I borrowed this book from my library as an e-book and I confess I struggled with it. About 80% of the way through I finally gave and just scrolled through the rest (mainly to see if there was any reference to 'The Good Wife' ... I didn't find any).

I think my title sums it up: if you like Cumming you'll probably forgive his style of writing, but in the end I just found it tiresome.

Better Off Dead (2001) 3 stars

Book 5 in the Casey Jones detective series

Easy reading and an engaging lead character

3 stars

I’m a sucker for female private detective novels and I’ve got five of Tracy Monger’s Casey Jones novels, of which this is fifth (I’ve recently re-read 1 through 4). And yes, before you ask, our hero is aware of that TV series … and there’s a very brief reference to it in an earlier book.

Casey is a southern gal who works as a private detective carrying a fake licence as she has a criminal record, has a boyfriend who is paralyzed from the waist down (long story, see previous books) but still has sexy times with him, and others, and is surrounded by a collection of interesting characters who crop up through the books.

This one is about a series of rapes and murders set around Duke University and features a bigger and more diverse host of characters than normal but it romps along towards a suitably implausible outcome …

Lost Moray and Nairn (Hardcover, 2010, Birlinn Ltd) 2 stars

In desperate need of some maps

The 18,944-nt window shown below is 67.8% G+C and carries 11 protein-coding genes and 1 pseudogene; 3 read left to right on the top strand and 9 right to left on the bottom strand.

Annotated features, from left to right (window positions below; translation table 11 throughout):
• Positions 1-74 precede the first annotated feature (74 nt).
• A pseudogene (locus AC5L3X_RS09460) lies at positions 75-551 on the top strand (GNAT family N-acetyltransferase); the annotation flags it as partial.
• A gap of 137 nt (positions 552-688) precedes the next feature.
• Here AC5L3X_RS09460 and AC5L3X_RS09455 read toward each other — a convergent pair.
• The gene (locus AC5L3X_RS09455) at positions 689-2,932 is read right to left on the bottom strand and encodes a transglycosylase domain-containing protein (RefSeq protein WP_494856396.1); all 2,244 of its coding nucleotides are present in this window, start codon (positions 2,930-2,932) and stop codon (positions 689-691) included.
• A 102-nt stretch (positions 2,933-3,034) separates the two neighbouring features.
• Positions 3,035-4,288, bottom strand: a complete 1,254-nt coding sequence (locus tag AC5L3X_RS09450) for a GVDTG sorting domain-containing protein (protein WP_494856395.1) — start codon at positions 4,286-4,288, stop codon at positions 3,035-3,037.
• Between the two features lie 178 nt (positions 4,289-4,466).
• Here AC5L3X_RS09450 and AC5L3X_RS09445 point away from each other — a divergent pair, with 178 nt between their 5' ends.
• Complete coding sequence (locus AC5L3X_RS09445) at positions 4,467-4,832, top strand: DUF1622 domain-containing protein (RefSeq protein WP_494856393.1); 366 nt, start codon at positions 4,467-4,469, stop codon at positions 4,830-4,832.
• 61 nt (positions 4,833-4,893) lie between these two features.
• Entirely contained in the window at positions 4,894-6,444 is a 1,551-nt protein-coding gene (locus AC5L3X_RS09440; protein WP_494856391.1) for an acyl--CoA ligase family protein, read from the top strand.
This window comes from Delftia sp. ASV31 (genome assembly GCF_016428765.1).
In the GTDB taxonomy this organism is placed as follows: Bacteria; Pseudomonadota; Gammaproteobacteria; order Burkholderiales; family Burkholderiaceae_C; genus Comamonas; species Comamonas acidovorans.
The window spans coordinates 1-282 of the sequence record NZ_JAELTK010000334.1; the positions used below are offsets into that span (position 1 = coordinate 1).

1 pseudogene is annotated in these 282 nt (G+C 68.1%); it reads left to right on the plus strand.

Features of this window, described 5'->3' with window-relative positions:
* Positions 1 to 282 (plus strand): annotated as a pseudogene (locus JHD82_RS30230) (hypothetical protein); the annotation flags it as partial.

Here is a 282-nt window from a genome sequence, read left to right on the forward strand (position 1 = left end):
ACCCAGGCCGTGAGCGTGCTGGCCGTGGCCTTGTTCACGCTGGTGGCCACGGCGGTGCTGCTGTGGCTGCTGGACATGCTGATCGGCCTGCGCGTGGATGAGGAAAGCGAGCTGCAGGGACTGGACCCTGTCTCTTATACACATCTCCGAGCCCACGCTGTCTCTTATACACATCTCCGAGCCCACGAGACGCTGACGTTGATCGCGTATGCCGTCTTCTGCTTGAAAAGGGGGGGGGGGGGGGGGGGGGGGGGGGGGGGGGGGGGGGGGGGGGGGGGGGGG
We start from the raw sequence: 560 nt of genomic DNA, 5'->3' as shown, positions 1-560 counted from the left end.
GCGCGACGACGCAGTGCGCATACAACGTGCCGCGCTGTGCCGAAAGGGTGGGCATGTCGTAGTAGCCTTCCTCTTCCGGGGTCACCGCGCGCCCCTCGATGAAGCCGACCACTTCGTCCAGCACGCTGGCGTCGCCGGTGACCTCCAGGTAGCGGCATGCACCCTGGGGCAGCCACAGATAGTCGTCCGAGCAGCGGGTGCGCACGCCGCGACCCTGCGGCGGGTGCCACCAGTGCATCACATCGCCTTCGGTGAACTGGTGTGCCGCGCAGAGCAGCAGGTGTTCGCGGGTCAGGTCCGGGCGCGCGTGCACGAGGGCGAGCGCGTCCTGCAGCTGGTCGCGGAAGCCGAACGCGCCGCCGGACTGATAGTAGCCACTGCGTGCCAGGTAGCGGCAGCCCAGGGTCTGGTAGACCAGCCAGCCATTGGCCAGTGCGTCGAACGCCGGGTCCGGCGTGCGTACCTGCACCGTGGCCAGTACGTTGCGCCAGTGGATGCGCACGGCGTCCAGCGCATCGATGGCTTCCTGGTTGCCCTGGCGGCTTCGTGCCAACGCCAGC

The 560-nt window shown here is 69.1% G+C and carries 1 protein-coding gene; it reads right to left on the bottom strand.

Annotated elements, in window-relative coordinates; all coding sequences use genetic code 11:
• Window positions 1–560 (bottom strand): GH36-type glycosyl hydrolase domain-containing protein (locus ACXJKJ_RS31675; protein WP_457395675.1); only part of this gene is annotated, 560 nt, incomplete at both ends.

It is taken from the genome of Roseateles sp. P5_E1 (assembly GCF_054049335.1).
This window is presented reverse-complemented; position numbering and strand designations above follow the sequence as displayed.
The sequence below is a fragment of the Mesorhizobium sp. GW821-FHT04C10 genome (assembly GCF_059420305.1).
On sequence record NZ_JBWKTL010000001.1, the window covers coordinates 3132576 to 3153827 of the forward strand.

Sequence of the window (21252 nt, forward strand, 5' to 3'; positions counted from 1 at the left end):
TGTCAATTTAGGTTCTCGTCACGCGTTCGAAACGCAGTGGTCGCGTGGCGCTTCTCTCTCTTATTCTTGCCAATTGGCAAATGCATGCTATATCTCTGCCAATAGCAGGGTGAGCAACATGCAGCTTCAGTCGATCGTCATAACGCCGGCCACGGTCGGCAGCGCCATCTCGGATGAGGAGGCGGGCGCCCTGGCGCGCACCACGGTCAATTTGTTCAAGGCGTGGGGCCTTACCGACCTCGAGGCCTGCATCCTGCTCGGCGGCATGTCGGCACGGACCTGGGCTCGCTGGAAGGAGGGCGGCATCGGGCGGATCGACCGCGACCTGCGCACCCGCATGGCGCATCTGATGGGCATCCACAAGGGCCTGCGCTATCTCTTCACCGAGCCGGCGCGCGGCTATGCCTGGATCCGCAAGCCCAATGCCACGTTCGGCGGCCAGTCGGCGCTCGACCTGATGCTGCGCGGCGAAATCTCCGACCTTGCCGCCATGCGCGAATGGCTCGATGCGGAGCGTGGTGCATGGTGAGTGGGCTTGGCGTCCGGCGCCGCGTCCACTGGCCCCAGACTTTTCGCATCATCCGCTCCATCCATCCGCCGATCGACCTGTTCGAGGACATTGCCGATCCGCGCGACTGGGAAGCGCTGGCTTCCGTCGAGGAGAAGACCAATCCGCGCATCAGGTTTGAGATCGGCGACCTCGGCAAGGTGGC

2 stars

I picked up this book somewhere a while ago now but finally made the effort to give it a proper read today and it's disappointing. For a start, as someone who lives in Nairn there really is very little on Nairn, despite the title. One chapter and just odd mentions before and after.

If you live in one of the communities mentioned: Nairn, Elgin, Forres, Burghead etc then the section on that community will be of interest but the complete lack of maps, which would give context to each chapter, really doesn't help making it a disappointing read overall and I ended up skip reading most of the other chapters as I had little context.

I can't help feeling there is a good book to be written on this subject, and a lot of the basic research is here, but this isn't the book.

Daniel Defoe's Rail Journey (2017, Sandstone Press Limited) 4 stars

Two pensioners travel the railways of the UK accompanied by Daniel Dafoe and other historical …

A surreal odyssey through modern Britain

4 stars

This book is sub-titled “a surreal odyssey through modern Britain” and that seems apt. On the surface it’s a record of how two retired Scots, the author and his friend John, rode every mile of all the railways in the mainland UK (and also on the Isle of Wight) but if that’s the book you’re looking for then this is not it. John is the railway nerd and it’s clear he planned the expedition and knows much about the railways, but of his knowledge you hear only passing references.

The author is on a rather different journey. For a start he engages with about 250 other passengers to discover their stories. That in itself would be interesting enough but there’s a surreal element overlaying this all.

For a start the two are accompanied throughout their journeys by Daniel Defoe, who keeps escaping from the pages of his book (and the …